Employing single molecules as active functional units in electronic devices is a promising new technological concept of fast growing interest [1-3]. For the development of such components it is crucial to better understand electron transport through single molecules. Transport measurements through single molecules which are immobilized by self-assembling techniques between two metallic electrodes have already proven the ability of organic molecules to act as functional parts in nano-scale devices. Three relevant methods to fabricate suitable electrodes have been established in recent years:
i) mechanical controlled break junctions (MCBJs) [4,5],
ii) on-chip electrodes with fixed distance (by electromigration and electrochemical techniques) [6,7].
iii) Scanning Probe Microscopy (SPM) .
The major part of the experimental designs are restricted to measure only the simplest transport properties (current vs. voltage) and no additional parameter is straightforward adjustable to influence the molecules between such extremely close electrodes. Reliable experimental data utilizing more control parameters is highly demanded to close the widening gap between theoretical predictions and experimental data. SPM techniques allow to measure other properties beside the conductance and provide at the same time several parameters to control the junction. They are easier adaptable to address a broad range of different experiments. Scanning Tunneling Microscopy (STM) has been a useful tool to test the conductivity of molecules on surfaces by means of tunneling-spectroscopy. It has recently advanced to a point where it is possible to perform direct conductance measurements of molecules linked between substrate and tip in a statistical manner . Examples to point-out the possibilities of SPM-techniques are Atomic Force Microscopy (AFM) that provides the force simultaneously and Scanning Near-field Optical Microscopy (SNOM) with its ability to expose the contact region to an external optical field. Optical spectroscopy as a powerful tool in identifying molecular species is limited in resolution by the so called diffraction barrier. SNOM is a popular technique to overcome this wavelength dependent limit and is capable of addressing small sample volumes.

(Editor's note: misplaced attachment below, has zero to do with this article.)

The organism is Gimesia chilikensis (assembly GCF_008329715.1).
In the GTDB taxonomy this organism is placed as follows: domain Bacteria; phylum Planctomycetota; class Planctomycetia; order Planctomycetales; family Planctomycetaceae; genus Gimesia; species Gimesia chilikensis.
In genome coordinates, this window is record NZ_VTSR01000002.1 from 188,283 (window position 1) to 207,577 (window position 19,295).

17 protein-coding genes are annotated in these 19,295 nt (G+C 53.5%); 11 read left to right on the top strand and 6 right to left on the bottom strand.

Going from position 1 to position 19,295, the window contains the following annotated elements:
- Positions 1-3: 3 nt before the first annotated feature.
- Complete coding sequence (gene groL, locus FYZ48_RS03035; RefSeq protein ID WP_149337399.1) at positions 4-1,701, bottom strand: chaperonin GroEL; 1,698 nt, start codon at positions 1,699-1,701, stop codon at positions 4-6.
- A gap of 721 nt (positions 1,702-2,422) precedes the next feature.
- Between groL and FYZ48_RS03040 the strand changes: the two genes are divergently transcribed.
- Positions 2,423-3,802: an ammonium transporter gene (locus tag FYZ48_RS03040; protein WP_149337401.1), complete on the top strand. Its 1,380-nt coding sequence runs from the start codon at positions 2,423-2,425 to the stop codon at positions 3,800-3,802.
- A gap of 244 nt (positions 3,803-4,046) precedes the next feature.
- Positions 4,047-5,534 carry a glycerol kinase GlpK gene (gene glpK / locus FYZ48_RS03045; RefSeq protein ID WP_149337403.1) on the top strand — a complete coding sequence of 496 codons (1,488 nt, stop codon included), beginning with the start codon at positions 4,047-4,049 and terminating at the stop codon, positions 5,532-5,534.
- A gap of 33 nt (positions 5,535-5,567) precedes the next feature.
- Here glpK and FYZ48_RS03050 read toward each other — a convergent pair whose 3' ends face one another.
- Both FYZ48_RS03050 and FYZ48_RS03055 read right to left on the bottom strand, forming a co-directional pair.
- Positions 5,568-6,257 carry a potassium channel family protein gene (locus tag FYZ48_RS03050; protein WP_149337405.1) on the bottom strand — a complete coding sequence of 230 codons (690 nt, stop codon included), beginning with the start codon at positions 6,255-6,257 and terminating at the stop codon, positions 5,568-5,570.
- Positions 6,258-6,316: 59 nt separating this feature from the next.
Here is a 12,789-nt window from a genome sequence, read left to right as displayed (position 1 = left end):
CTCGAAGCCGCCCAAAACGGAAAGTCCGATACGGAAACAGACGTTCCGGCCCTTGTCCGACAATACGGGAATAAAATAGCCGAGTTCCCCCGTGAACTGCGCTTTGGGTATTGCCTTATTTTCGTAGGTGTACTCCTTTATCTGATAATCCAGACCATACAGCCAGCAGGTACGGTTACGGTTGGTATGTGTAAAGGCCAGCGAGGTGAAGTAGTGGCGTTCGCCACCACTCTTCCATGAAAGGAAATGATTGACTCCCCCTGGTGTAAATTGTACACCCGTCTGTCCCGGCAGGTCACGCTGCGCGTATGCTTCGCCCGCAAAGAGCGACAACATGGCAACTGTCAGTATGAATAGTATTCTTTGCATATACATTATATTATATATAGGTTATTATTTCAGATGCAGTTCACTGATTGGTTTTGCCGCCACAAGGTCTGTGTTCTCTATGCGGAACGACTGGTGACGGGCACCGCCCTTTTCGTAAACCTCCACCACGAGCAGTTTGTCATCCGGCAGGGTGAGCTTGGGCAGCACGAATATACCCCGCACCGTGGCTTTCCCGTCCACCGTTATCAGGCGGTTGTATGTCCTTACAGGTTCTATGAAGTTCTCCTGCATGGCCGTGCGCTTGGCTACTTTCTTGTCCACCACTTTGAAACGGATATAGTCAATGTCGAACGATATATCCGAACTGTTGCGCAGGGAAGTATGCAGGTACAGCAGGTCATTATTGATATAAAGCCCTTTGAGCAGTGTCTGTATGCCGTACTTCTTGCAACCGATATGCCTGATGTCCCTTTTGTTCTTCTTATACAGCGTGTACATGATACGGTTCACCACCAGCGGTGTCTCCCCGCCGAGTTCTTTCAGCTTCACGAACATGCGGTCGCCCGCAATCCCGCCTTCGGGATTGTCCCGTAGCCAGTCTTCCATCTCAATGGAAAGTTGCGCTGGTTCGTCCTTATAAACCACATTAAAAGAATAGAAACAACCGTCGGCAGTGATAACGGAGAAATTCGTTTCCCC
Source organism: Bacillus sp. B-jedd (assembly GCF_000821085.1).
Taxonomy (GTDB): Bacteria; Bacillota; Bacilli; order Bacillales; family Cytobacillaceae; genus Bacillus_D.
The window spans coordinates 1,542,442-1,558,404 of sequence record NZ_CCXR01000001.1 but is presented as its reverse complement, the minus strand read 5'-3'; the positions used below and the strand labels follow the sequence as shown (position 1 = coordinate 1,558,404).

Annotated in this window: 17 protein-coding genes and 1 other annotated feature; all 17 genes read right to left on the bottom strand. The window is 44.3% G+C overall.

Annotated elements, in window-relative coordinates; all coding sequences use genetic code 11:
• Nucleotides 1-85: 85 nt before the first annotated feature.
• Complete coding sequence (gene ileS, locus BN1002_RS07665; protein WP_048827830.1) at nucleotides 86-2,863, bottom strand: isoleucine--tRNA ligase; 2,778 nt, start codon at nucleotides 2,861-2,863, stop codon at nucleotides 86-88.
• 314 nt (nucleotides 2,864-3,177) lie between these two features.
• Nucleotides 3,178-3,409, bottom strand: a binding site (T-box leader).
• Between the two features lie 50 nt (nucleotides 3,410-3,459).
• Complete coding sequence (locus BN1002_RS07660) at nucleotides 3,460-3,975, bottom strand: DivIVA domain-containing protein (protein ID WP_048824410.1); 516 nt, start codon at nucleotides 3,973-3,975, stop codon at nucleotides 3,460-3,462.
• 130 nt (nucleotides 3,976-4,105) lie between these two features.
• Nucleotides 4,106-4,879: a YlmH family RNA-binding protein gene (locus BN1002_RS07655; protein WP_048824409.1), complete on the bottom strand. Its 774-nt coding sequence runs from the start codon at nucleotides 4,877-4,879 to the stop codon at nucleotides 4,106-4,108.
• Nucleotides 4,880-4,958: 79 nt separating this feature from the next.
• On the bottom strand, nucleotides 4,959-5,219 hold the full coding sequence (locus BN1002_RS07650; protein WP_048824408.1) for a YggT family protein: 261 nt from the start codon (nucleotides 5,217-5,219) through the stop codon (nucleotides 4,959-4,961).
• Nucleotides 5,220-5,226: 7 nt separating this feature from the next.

We developed a novel method to contact single molecules utilizing a SNOM-tip as a counter electrode to perform Raman spectroscopy and conductance measurements at the same time. Analysis of the vibrational spectrum of a molecule in between two metallic electrodes could be used as an analytical tool to verify the structure of the molecular species between the electrodes and help to clarify the importance of inelastic processes in the non-equilibrium-situation of electron transport.
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